Brewing Up Happiness: Not So Simple

As someone who has just finished an entire graduate program that teaches how” stuff” does not make us happy, I hate to make this confession. Contrary to everything positive psychology teaches, I’ve lusted for – and finally been seduced by – a single- serve coffeemaker.

Judging by the sea of coffee pods in every flavor and type that lines the wall of my favorite bed and bath store, I am not alone. No more grinding, measuring, hoping. Just pop a pod of pre-measured coffee, tea or cocoa into the coffeemaker (sorry, “home brewing system”), and even the most inept of us is good to go. And if you have dinner guests with varied tastes, voila! Pop in a pod for each. There is a flavor for every personality type, including Cowboy, Jet Fuel, and Jazzed Up.

Why the single-serve phenomenon has seized me, I cannot explain. I know for a fact – because I have read plenty of rambling studies – that circumstances like coffeemakers can account for at most 10 percent of our happiness. What’s more, relying on stuff for happiness can lead to a hedonic treadmill, where we want more and more and feel less and less satisfied. But still, the single-serve – in my case the Keurig – grabbed me and wouldn’t let go.

I can only compare my steady journey from crush to obsession, to the time I became convinced I needed a pull-down ironing board that I saw in a catalog, even though I rarely, if ever, iron. The pattern was the same.

First, there was Stage One, or mild resistance

“You want this,” I told myself, “but you don’t really need it. Put the book away and see how you feel in 24 hours.”

Stage One ended quickly in both cases. With the ironing board, I picked the catalog back up the next day and immediately entered Stage Two, rationalization. No more piles of touch-up ironing on the washer. With the coffeemaker, the universe began to send only people with home brewing systems into my life. My friend Amy had one in her log cabin in Vermont. Bernae brewed custom coffee cup by cup for my book group.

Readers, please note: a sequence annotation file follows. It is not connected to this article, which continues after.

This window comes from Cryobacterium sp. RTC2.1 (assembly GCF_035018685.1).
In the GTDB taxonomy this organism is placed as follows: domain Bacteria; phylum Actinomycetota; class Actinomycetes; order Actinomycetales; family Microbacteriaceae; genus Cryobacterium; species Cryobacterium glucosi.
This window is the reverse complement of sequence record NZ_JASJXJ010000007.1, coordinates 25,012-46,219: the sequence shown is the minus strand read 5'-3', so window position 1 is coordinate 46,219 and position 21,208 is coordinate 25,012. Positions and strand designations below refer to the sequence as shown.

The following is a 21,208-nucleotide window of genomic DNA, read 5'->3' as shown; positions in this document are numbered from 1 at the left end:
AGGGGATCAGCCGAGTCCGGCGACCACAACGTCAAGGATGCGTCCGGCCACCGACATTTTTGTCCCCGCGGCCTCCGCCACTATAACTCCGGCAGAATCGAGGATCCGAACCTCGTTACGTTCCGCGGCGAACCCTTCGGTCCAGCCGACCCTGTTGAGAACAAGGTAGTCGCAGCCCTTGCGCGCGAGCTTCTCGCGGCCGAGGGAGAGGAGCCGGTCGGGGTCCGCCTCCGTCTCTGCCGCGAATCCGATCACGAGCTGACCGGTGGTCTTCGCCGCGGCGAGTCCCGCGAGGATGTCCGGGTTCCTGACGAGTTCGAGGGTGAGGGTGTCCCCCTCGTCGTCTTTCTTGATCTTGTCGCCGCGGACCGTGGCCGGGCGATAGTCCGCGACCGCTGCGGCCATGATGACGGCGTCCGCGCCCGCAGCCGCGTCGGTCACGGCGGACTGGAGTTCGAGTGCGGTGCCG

Everyone had them. Why not me?

With that, it was just a tiny leap to Stage Three, the “I deserve” phase.

For “I deserve,” it’s important to think of at least one amazing thing or experience you haven’t had. My personal favorite is Hawaii. The ironing board/coffeemaker were the least I could do for myself since I had never been there.

“Ha!” I said. “A home brewing system/ironing board/fill-in-the-blank is nothing compared to that!”

By the time the hulking white box had been delivered from eBay (discount+free shipping = another guilt-reducer), I was ready to embrace a steaming cup of Green Mountain Hazelnut Dark Roast Extra Bold and pretend I was back at Amy’s cabin in Vermont.

But then my daughter’s boyfriend remarked that he had never been coffee-happier than since he acquired his new French press, and proceeded to demonstrate and offer a sample.

“Wow!” I said. “This is amazing,”

“Plus it’s economical,” he pointed out, and with disturbing ease, I found myself sliding into Stage One mild resistance against something I never knew I wanted in the first place.

Apparently, the research is right. One thing does lead to another and if you’re not careful, pretty soon you’re on that hedonic treadmill headed toward something like a French press.

I’m prepared to avoid this at any cost. Probably the best way is to bite the bullet and go to Hawaii.

Copyright 2012 Pat Snyder

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